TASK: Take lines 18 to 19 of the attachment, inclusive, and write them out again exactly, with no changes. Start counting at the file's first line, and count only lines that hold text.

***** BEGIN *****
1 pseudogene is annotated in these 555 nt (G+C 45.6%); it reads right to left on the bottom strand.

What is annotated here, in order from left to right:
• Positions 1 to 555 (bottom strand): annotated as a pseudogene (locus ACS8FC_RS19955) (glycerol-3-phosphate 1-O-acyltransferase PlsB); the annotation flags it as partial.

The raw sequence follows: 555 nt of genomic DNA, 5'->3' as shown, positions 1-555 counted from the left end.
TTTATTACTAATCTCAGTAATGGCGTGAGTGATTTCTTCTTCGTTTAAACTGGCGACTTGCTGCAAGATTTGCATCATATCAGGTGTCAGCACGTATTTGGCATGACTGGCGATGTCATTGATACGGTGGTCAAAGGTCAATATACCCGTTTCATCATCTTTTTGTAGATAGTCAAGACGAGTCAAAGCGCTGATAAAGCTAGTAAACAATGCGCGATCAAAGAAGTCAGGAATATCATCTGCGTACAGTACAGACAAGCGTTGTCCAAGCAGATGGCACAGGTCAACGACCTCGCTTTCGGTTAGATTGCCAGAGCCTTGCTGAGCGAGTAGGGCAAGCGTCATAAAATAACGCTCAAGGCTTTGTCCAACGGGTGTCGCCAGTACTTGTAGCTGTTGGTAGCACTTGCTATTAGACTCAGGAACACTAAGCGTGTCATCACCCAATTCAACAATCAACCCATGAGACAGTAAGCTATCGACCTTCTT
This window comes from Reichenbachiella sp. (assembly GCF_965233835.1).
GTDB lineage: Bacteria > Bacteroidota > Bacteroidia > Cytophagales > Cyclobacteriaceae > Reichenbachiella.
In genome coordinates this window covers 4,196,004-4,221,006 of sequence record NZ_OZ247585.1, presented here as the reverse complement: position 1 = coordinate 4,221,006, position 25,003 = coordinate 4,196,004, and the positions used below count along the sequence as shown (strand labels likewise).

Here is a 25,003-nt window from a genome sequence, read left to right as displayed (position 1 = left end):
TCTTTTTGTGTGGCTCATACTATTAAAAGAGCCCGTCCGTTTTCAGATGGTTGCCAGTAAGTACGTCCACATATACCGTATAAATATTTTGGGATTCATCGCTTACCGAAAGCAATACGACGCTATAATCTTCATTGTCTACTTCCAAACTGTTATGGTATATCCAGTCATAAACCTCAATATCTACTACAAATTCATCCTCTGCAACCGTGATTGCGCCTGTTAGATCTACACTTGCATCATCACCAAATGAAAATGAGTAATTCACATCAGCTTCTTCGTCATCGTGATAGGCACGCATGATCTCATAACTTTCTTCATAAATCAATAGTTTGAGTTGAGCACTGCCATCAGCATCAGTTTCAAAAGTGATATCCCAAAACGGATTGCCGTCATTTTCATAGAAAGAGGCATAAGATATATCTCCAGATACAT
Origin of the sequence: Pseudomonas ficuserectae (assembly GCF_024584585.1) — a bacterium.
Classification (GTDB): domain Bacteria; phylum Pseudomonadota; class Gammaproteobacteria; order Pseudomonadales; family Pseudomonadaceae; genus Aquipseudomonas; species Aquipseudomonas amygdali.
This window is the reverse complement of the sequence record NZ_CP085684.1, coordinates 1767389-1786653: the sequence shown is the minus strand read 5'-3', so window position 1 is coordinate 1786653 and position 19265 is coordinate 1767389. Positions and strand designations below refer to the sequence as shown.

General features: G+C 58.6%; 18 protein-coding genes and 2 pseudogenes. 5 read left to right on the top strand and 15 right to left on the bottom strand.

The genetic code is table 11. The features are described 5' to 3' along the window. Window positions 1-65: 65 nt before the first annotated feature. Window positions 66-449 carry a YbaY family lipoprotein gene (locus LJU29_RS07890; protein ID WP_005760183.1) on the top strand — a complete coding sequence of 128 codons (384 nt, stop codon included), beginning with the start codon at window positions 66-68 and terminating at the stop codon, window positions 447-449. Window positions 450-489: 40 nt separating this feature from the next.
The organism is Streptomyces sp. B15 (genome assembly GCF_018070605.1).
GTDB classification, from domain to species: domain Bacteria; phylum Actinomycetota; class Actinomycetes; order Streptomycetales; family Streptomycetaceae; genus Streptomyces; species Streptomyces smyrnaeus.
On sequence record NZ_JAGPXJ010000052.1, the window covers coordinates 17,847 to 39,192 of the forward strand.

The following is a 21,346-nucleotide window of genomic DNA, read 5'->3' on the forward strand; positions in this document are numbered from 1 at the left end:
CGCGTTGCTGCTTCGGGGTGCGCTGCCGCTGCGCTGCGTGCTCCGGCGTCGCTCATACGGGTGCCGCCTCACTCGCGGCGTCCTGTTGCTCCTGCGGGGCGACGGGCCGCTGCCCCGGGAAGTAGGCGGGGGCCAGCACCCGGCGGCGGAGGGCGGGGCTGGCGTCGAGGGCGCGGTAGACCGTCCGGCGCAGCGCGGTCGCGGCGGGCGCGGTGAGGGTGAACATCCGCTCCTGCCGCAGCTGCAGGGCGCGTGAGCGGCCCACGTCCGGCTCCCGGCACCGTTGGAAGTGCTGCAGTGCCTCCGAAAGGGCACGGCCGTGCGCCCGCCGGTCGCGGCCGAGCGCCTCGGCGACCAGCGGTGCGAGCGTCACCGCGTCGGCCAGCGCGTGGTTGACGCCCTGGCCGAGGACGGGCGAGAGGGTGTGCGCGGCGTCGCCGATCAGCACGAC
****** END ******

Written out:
On sequence record NZ_JAGPXJ010000052.1, the window covers coordinates 17,847 to 39,192 of the forward strand.

The following is a 21,346-nucleotide window of genomic DNA, read 5'->3' on the forward strand; positions in this document are numbered from 1 at the left end: